In many machine controllers it is possible to preconfigure everything so that a tool change doesn’t require a rezero. This option requires very accurate tool holders that keep the length constant and a lot of effort on your part to measure and input all of the length data before machining begins. In my experience, very few people do this.
The one saving grace here is that you really only need to recover the Z value and you might be able to recover that from a different section of the stock or as an offset from the table, if you knew the original thickness of the stock with sufficient accuracy.
So where should the zero be?
Well, there’s no single answer but none of them are very difficult. Here are a couple of things to keep in mind each time:
- Will the zero be there when you need to change a tool?
- If not, is the stock and machine flat enough that you can locate a different point and apply an offset?
- Maybe it’s easier to just machine the whole thing with a single tool and not worry about a rezero for a tool change. This is usually not the right answer but I’ll admit to doing it when I just want to get something done quickly.
Those three criterion are good enough most of the time and most users will never have to go beyond that.
Special Case - Two-Side Jobs
Two-side jobs are a special case in MeshCAM. It will do the bulk of the mental gymnastics to cut two sides of a part and give you two gcode files; one for the front and one for the back. The tradeoff is that you must provide MeshCAM with very accurate measurements of the stock so it can do the calculations on both sides. The whole process also requires you to remove the stock half way and flip it over to machine the back. While neither of these requirements is particularly daunting it does impose additional burdens on you as the machinist.
Below is what a cross section of the part might look like after a two-side machining job
If you do not accurately measure the stock or if you do not accurately put the stock back on the mill you are likely to end up with the following cross section:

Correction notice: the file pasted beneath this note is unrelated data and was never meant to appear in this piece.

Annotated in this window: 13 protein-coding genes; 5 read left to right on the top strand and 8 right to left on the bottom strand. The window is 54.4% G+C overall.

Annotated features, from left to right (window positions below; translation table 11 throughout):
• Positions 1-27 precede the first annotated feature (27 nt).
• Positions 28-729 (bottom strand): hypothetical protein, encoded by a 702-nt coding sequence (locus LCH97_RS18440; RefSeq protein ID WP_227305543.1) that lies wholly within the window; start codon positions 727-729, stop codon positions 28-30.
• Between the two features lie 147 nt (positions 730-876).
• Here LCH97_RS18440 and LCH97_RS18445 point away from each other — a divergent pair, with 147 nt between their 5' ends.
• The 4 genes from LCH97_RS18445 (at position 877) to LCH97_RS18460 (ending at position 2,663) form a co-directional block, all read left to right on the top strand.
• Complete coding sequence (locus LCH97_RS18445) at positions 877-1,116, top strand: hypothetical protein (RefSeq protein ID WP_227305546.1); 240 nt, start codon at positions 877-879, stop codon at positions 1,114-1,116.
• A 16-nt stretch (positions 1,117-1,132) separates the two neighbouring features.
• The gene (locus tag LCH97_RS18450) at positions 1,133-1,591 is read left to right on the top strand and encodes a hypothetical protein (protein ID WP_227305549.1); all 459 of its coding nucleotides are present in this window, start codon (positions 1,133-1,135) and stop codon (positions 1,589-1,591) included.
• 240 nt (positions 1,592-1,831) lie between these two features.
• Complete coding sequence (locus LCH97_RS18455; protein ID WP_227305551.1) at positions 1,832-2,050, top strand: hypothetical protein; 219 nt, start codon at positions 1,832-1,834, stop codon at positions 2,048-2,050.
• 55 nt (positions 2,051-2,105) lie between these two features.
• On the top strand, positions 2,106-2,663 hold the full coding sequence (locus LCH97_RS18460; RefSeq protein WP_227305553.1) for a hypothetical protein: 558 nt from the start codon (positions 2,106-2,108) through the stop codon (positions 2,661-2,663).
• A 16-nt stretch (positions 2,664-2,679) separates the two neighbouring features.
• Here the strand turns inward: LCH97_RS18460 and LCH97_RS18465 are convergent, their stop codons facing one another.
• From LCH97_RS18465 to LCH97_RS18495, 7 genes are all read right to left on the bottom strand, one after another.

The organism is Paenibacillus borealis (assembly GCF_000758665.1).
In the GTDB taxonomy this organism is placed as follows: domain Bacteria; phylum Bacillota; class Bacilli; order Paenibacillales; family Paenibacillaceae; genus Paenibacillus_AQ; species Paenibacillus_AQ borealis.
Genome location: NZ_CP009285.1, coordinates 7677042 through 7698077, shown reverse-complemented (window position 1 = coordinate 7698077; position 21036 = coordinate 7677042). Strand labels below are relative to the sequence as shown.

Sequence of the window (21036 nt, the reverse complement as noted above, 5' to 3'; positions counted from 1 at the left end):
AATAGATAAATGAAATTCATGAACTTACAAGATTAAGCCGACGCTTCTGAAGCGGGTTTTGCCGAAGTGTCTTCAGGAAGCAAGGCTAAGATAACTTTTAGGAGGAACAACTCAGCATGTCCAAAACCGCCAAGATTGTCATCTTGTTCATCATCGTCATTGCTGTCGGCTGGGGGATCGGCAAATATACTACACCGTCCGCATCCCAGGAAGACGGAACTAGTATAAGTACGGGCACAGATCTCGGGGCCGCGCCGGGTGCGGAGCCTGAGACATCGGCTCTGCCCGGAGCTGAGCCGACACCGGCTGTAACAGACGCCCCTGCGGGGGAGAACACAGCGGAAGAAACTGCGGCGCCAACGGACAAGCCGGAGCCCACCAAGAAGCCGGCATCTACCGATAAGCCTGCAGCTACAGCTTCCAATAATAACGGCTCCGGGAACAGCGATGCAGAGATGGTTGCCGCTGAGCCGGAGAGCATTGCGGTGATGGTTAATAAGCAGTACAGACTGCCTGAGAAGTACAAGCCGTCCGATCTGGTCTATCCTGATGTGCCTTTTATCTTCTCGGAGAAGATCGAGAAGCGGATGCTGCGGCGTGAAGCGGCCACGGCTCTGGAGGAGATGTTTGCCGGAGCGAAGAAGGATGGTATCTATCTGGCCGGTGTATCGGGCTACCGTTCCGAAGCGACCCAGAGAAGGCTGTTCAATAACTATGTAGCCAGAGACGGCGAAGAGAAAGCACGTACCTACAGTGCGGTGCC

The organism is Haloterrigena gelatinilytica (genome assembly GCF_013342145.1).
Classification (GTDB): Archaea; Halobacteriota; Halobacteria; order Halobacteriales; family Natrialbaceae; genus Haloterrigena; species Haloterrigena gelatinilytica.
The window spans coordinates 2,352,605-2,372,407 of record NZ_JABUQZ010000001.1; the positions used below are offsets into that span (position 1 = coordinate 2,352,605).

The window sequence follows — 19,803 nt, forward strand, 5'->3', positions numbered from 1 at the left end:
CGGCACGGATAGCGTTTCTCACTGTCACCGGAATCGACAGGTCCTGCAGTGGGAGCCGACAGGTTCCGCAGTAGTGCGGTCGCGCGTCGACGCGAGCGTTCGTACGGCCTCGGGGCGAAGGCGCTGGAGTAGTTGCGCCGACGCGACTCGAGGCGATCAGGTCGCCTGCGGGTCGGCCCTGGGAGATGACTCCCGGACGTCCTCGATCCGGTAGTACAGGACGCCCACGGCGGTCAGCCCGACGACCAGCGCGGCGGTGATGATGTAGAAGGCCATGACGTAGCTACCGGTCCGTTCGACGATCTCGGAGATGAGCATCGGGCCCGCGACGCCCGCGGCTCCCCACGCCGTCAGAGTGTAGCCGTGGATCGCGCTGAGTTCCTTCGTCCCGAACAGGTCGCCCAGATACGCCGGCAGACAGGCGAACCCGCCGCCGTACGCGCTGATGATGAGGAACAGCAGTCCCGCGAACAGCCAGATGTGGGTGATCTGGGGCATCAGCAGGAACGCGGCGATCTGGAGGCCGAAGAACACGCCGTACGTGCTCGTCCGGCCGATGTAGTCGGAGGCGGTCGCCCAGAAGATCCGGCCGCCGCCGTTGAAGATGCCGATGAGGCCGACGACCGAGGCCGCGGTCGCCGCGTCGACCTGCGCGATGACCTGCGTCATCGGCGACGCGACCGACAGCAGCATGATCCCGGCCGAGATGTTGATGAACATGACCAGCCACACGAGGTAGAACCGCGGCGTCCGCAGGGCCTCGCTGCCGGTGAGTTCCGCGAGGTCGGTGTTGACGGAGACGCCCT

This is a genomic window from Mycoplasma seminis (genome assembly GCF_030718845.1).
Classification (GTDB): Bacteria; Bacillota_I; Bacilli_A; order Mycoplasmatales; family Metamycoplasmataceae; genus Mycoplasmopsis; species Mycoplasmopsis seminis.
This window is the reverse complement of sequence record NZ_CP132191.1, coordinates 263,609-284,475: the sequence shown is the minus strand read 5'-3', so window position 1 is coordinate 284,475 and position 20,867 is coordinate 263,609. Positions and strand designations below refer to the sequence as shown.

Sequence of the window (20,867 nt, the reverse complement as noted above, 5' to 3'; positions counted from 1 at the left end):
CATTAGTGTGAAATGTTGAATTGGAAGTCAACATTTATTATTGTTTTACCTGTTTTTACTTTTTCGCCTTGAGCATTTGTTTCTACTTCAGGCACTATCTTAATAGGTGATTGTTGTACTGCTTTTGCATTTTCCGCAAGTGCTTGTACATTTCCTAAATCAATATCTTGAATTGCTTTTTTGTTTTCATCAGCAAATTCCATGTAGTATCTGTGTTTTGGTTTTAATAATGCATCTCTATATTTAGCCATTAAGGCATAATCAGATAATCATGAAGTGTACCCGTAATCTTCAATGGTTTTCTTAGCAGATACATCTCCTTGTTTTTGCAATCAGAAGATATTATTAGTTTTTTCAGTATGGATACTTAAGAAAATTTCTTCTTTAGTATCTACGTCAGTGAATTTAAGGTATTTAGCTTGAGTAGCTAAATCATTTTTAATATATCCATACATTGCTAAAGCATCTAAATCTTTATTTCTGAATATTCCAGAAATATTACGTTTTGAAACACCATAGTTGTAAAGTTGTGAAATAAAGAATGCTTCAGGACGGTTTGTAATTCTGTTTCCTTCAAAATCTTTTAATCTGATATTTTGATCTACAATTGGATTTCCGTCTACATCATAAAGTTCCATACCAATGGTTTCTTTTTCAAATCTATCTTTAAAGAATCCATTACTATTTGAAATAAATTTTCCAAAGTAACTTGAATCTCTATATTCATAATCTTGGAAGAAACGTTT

This is completely avoidable if you spend the time to prepare the mill and the stock. First, align your vise or jig as perfectly as you can to the mill. Second, prepare the stock so that it is as square as you can make it and that you have the most accurate measurements possible. The your choice of program zeros can help reduce the error caused by doing either of these less-than-perfectly.
If possible, it is important to set the zero on the top of the stock, on middle of the left edge (“West” in the MeshCAM terminology). The helps mitigate the effects of error in the measurements you’ve given to MeshCAM as well as some alignment problems.
The only difficulty here is that desired zero point that cannot be directly located; you have to find the top and bottom edges and then set the zero to be at the middle point that you calculate between the two of them. It is important to zero the Y axis before the X axis; this lets you find the left edge at the same Y position for both sides of the job. If your stock is not completely square then this will help correct for erroneous offsets between the two sides of the job.
It takes another minute to locate the zero but I have found the results to be completely worth the effort. It may not be completely clear why this matters right now but it will become more obvious after you go through the whole process once or twice.
In my experience, 90% of machining is know how to hold the stock down and how to locate the features you need to get reference points (and taking the time to do both right). Once you get the “zero problem” figured out and you understand all of your options then you’re already well on your way.